Wednesday, June 19, 2024

New immunotherapy strategy hope for psoriasis and vitiligo patients

Researchers have discovered distinct mechanisms controlling different types of immune cells, and found that, by precisely targeting these mechanisms, they could selectively eliminate “problematic cells” and reshape the skin’s immune landscape, a finding that can help patients with autoimmune skin disorders such as psoriasis and vitiligo.

Human skin is packed with specialised immune cells that protect against infections and cancer and promote healing. These cells, called tissue-resident T cells or TRM cells, stay in place to fight infections and cancerous cells in the skin. However, when not controlled properly, some of these skin TRM cells can contribute to psoriasis and vitiligo.

This research is the first to describe the unique elements that control various types of skin TRM cells in animal models, offering precise targets for potential treatment strategies, said lead first author Dr Simone Park, from University of Melbourne’s Doherty Institute in Australia.

“Specialised immune cells in our skin are diverse: many are critical to prevent infection and cancer, but others play a big role in mediating autoimmunity,” said Dr Park.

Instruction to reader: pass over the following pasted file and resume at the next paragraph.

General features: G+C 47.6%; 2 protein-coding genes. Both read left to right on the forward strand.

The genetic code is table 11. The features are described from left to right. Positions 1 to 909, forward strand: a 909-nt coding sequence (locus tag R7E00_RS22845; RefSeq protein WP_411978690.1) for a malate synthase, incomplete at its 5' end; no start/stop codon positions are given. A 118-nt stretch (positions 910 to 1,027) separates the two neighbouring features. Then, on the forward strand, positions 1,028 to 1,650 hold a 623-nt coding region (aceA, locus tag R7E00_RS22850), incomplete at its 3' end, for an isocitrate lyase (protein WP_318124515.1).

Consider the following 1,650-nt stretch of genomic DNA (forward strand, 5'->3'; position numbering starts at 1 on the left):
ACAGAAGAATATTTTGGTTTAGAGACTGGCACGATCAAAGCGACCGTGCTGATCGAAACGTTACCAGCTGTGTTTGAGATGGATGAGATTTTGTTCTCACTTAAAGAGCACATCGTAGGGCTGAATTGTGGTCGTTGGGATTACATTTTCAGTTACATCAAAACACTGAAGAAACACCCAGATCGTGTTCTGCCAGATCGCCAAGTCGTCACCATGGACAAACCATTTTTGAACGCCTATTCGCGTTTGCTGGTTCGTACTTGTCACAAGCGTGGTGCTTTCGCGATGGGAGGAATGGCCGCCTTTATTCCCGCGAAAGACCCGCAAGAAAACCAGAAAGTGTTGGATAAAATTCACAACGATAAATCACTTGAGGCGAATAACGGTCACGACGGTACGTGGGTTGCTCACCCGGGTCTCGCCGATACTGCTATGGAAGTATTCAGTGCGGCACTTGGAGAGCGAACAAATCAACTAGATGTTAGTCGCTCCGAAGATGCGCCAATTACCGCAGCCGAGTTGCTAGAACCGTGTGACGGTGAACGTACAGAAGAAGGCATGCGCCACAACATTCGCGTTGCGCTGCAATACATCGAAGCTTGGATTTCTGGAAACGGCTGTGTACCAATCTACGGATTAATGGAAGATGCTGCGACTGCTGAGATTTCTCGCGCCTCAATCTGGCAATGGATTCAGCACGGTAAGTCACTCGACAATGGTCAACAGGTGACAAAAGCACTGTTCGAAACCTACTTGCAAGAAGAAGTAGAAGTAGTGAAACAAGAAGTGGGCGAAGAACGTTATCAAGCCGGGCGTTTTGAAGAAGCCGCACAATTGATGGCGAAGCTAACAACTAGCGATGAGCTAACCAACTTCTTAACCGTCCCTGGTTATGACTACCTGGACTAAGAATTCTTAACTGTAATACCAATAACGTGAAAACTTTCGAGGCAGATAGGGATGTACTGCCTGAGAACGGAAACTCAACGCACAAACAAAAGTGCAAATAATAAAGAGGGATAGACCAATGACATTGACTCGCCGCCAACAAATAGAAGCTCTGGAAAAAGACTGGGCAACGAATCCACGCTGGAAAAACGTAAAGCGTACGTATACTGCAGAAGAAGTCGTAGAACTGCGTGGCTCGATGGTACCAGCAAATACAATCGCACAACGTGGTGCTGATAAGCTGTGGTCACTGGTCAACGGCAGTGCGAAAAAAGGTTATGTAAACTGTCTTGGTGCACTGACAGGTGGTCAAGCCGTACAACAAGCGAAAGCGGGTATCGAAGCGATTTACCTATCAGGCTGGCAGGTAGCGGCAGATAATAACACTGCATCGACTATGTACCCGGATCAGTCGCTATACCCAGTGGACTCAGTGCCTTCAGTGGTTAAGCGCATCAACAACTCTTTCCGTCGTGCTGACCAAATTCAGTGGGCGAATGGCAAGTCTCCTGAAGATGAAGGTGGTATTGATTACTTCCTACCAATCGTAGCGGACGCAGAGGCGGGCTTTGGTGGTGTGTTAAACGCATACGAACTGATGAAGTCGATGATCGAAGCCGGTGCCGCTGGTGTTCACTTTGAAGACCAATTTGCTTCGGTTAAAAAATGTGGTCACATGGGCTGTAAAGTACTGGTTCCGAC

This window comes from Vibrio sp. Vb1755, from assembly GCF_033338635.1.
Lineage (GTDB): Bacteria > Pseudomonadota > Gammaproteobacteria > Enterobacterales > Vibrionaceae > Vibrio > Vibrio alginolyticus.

“We discovered key differences in how distinct types of skin T cells are regulated, allowing us to precisely edit the skin’s immune landscape in a targeted way.”

In the study, published in the journal Science, the research team harnessed this new knowledge to eliminate ‘problematic’ cells that can drive autoimmune disorders, while preserving the ‘good’ ones that are essential to maintain protective immunity.

The findings could pave the way for more precise and long-lasting therapies for skin disease.

“Skin conditions like psoriasis and vitiligo are difficult to treat long-term. The T cells driving disease are hard to remove, so patients often need life-long treatment. Our approach has the potential to revolutionise the way we treat these skin disorders, significantly improving outcomes for people dealing with challenging skin conditions,” said Professor Laura Mackay, Laboratory Head and Immunology Theme Leader at the Doherty Institute.

With the study demonstrating successful removal of specific skin T cells in animal models, further research is necessary to validate the efficacy of these strategies in human subjects. Dr Park hopes the study will inspire the development of new treatments for skin disease.

“These discoveries bring us one step closer to developing new drugs that durably prevent autoimmune skin disorders without compromising immune protection,” said Park.

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